The head banging story begins in 1968 when Led Zeppelin was playing a set at the Boston Tea Party on their first US tour. The front rows of the audience were banging their heads on the stage in time to the music and the term "head banger" was born. It now refers to violent and rhythmic movement of the head synchronous with music, most commonly heavy metal music. It has etched its mark in popular culture with the likes of Beavis and Butt-head banging their heads instead of reviewing video clips for songs, with the first of these being "I Wanna Be Sedated" by The Ramones. Head banging was popularised in the movie Wayne’s World when Wayne, Garth, and friends started head banging to Queen’s epic ballad "Bohemian Rhapsody."

There are many different styles of head banging such as the up-down, the circular swing, the full body, or the side-to-side. It is thought that head banging to loud music, while making you more "metal," has associated risks other than acquired hearing loss. Jason Newsted, known for his circular swinging style head banging, gave "physical damage" as one of the reasons for his departure from the band Metallica in 2001. In 2005, doctors believed that Terry Balsamo, the guitarist from the band Evanescence, experienced a stroke from head banging. Head banging caused a traumatic aneurysm of the cervical vertebral artery in a 15 year-old drummer, and one case of subdural haematoma was reported to be caused by the shearing strain induced by the head and neck motion exhibited during head banging. Even though there are only a few unique cases documented, neurosurgical specialists question whether the incidence rate could be much higher because the symptoms are clinically silent or cause only mild headache that resolves spontaneously. We investigated the injury risk arising from head banging using biomechanical methods and the possible methods for controlling those risks.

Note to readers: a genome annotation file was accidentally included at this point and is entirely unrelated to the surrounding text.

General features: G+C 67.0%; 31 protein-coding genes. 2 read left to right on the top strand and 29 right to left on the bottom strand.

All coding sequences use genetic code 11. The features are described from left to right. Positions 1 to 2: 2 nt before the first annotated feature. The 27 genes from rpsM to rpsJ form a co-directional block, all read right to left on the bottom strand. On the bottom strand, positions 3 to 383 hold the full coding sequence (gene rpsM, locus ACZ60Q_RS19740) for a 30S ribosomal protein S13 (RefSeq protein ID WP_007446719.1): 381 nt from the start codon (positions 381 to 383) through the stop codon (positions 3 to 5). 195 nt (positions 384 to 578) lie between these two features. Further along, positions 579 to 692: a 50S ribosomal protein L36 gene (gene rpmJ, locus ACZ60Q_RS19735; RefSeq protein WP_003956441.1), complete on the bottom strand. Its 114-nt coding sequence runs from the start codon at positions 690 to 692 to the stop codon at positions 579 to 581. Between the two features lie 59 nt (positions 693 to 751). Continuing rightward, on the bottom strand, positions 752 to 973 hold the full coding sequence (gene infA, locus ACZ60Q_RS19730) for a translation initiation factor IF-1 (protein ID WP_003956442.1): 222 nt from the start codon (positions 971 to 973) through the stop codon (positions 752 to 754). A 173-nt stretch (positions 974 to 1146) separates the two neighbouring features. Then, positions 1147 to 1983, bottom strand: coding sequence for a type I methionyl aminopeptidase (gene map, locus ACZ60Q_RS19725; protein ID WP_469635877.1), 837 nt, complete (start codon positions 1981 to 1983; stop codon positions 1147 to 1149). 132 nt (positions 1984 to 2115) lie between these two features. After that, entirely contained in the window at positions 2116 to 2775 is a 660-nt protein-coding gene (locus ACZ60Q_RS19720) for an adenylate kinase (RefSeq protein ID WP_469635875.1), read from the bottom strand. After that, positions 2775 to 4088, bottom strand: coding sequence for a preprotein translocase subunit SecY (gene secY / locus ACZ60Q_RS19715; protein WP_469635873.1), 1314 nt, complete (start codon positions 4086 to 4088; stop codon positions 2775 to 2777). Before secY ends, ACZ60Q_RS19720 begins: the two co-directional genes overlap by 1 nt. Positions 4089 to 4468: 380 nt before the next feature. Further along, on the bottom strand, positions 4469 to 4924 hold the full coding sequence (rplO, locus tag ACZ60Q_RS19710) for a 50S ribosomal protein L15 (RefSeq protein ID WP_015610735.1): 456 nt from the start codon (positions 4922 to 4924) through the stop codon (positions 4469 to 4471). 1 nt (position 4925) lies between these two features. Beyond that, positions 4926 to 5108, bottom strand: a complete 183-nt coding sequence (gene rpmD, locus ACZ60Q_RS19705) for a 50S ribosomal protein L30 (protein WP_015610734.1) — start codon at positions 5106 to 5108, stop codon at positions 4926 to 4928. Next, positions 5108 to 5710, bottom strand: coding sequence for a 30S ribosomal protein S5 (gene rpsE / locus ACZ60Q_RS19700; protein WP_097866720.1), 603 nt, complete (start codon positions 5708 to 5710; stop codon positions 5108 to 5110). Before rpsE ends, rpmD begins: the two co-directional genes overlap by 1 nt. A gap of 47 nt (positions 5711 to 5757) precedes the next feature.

On a serious note, I do know of a man who has been seriously injured while 'headbanging.' while a member for a 'death and speed metal' band, the constant up and down thrashing and pounding (it was part of their act) took a toll on his neck, so much so that he has had three surgeries and he will never be the same. Me? I am too old to 'headbang', but all you 'youngsters out there- be warned.

Classic Rock Videos

Somebody To Love/White Rabbit Jefferson Airplane

Album Cover Art

Let's look at what made #2 on the list of dirtiest and sexiest album covers (out of 50- Gigwise comments in quotes):

2. Burana in Brass: ‘Carmana Burana & Other Delights’ – "Of the several paradies of Herb Alpert’s original, this is our personal favourite. A simple-looking monk greedily devouring some pastry and a mug of ale, covered in the obligatory whipped cream. Thank God he’s not naked…."

Not sure why this is even on their list, let alone the number two position. I have come to one conclusion- they have some weird folks over at Gigwise :O)

This Date In Music History-December 21